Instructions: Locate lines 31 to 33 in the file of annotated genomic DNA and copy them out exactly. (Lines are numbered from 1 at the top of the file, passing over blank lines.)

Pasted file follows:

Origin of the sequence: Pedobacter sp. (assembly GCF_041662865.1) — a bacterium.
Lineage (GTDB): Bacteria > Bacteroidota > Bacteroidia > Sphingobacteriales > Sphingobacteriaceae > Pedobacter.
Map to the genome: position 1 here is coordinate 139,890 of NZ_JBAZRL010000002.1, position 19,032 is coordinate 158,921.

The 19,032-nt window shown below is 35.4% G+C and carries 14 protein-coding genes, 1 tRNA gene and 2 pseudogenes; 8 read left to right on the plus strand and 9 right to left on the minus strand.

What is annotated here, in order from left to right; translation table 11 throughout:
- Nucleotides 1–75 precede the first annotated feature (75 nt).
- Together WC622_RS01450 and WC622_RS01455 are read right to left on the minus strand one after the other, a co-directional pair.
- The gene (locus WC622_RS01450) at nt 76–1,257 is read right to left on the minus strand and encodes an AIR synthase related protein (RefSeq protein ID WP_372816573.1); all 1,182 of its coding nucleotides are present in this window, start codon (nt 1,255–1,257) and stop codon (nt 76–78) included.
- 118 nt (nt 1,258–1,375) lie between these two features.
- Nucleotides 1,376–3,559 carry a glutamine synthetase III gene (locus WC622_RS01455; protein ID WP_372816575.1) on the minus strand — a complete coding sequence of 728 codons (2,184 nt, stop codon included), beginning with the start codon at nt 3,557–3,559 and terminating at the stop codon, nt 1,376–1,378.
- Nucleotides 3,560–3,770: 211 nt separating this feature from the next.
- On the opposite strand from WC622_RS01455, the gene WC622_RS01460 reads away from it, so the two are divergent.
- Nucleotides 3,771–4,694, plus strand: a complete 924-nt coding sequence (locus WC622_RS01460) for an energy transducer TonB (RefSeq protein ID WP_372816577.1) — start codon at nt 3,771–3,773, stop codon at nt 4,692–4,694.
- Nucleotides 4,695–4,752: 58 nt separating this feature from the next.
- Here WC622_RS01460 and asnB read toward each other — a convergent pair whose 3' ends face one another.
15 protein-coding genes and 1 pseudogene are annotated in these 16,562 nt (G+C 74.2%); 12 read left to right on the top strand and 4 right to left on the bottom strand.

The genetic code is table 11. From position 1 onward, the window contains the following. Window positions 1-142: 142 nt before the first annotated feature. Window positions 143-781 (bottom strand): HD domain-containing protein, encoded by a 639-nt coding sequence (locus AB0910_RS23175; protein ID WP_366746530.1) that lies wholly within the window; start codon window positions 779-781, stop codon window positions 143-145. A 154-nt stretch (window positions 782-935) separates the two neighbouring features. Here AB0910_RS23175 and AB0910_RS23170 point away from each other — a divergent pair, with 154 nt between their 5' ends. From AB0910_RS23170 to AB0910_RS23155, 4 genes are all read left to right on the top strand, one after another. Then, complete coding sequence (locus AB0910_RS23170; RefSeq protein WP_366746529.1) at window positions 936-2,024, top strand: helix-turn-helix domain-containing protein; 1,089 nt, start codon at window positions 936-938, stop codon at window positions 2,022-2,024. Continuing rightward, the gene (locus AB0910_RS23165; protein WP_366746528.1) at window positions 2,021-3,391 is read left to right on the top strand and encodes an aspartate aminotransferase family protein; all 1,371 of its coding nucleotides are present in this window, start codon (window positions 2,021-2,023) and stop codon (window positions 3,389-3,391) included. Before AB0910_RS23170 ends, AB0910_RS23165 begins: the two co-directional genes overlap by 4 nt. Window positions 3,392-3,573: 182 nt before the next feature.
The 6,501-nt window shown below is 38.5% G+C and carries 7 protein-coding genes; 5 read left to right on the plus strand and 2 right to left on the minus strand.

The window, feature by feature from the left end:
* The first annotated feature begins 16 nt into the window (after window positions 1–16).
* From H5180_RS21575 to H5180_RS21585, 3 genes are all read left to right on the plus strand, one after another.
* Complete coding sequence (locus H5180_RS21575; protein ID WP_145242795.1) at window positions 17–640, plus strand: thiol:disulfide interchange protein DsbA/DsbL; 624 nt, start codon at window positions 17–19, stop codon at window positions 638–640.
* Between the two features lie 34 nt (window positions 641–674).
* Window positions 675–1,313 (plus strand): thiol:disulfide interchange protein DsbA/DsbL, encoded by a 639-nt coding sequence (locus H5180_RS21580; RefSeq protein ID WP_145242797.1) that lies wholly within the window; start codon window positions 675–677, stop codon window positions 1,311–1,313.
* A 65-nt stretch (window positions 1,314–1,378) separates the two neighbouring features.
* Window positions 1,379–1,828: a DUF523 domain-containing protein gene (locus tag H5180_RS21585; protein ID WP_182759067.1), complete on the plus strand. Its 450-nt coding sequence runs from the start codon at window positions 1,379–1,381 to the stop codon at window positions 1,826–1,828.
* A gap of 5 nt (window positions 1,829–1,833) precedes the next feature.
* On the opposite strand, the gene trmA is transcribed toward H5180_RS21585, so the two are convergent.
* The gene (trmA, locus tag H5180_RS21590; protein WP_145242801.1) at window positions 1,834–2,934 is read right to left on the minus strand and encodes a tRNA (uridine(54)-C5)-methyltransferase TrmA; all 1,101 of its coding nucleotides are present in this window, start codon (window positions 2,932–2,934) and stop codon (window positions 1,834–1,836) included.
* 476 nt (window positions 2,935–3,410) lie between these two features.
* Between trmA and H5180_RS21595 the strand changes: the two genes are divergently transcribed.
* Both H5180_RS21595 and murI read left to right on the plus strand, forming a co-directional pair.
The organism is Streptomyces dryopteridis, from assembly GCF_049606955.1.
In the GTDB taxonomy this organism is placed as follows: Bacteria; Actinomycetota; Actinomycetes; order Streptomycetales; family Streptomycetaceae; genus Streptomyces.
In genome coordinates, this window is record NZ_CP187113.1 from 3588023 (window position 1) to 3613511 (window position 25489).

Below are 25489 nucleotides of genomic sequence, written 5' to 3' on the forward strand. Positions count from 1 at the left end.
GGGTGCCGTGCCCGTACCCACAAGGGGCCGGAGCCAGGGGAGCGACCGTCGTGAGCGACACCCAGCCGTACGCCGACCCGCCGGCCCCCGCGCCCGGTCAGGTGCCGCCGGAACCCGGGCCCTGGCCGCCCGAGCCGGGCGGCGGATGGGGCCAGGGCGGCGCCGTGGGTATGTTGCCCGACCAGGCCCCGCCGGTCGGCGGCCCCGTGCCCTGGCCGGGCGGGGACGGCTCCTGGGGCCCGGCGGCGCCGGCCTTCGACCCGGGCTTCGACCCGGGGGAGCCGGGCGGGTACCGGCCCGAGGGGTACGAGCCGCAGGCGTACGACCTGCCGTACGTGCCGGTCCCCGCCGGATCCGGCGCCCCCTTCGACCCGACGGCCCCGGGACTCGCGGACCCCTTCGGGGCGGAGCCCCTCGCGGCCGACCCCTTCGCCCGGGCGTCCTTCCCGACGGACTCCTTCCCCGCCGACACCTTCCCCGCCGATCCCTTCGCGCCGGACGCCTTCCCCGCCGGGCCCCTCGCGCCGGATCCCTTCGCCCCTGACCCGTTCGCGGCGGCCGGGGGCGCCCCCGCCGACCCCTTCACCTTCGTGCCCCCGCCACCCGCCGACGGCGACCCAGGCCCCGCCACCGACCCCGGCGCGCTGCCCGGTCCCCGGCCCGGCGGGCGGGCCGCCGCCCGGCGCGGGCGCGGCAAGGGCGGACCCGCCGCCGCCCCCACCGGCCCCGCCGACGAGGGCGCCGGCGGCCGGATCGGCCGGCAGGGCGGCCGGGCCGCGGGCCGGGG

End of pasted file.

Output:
* Between trmA and H5180_RS21595 the strand changes: the two genes are divergently transcribed.
* Both H5180_RS21595 and murI read left to right on the plus strand, forming a co-directional pair.
The organism is Streptomyces dryopteridis, from assembly GCF_049606955.1.